This is a short review paper in honor of the contributions of Frans Jöbsis as a pioneer in biomedical optics. The story of the development of near-infrared spectroscopy (NIRS),1 for which Frans is rightfully best known, has been told.2 However, Frans’s contributions go beyond the NIRS method, or rather predate it. His expertise was adapting the quantitative optical instrumentation that had been developed at the Johnson Foundation to intact organs in situ. The first application was the detection of the nicotinamide adenine dinucleotide (NADH) fluorescence signal from the exposed brain surface.3 The microfluorometric method was then further developed by O’Connor4, 5 and Rosenthal.6, 7, 8 Outside of the Jöbsis lab, the method was being used by several others at that time. 9, 10, 11, 12, 13
In the early 1970s, Frans had the idea that the redox state of the mitochondrial cytochromes could be measured in vivo using visible wavelengths spectrophotometry. The task was to adapt the double beam spectrophotometer of Chance14 to the microscope optics designed for the NADH fluorometers. This task became the basis of my PhD thesis project (Fig. 1 ) under Mike Rosenthal’s direction.15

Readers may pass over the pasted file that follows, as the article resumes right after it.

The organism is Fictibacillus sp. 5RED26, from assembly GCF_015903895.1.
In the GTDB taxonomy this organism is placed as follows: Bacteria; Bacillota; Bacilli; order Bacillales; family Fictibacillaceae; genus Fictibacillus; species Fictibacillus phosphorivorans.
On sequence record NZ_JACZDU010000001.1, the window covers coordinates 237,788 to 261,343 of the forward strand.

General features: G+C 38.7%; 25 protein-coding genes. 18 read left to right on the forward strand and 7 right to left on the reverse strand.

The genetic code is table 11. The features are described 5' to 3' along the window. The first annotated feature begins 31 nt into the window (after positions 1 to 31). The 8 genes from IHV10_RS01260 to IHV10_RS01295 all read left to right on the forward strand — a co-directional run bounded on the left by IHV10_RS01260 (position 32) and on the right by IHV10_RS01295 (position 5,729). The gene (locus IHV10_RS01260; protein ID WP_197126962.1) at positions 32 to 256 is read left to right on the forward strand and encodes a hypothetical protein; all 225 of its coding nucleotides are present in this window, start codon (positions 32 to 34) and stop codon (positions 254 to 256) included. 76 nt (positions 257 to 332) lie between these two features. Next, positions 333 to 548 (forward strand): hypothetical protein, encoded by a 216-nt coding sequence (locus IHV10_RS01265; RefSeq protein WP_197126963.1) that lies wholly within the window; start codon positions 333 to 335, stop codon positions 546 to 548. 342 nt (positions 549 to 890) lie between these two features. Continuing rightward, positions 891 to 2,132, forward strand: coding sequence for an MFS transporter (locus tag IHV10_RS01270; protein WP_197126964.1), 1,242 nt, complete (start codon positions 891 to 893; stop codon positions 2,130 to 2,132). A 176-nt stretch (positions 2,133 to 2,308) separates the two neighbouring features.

The layout of the instrumentation included narrow pass optical filters, a chopping wheel, and a fiber optic Y-bundle that was handmade by Ron Overaker to approximate a randomized distribution. The optics included a Leitz Ultropak objective, providing just over field of view. The light was detected by the EMI9698 extended red end window photomultiplier tube, which was relatively new at the time, in the barrel of a microscope. The instrumentation and technique were described in a methods paper.16 In one notable experimental variation, a special double slit apparatus on the half-meter Bausch and Lomb monochromator allowed “triple” beam studies, where two reference wavelengths, one above and one below the signal wavelength, were used to correct for wavelength-dependent light scattering effects.16 A version of this instrument was used by T. R. Snow (Fig. 2 ) for in situ measurements of the beating dog heart.17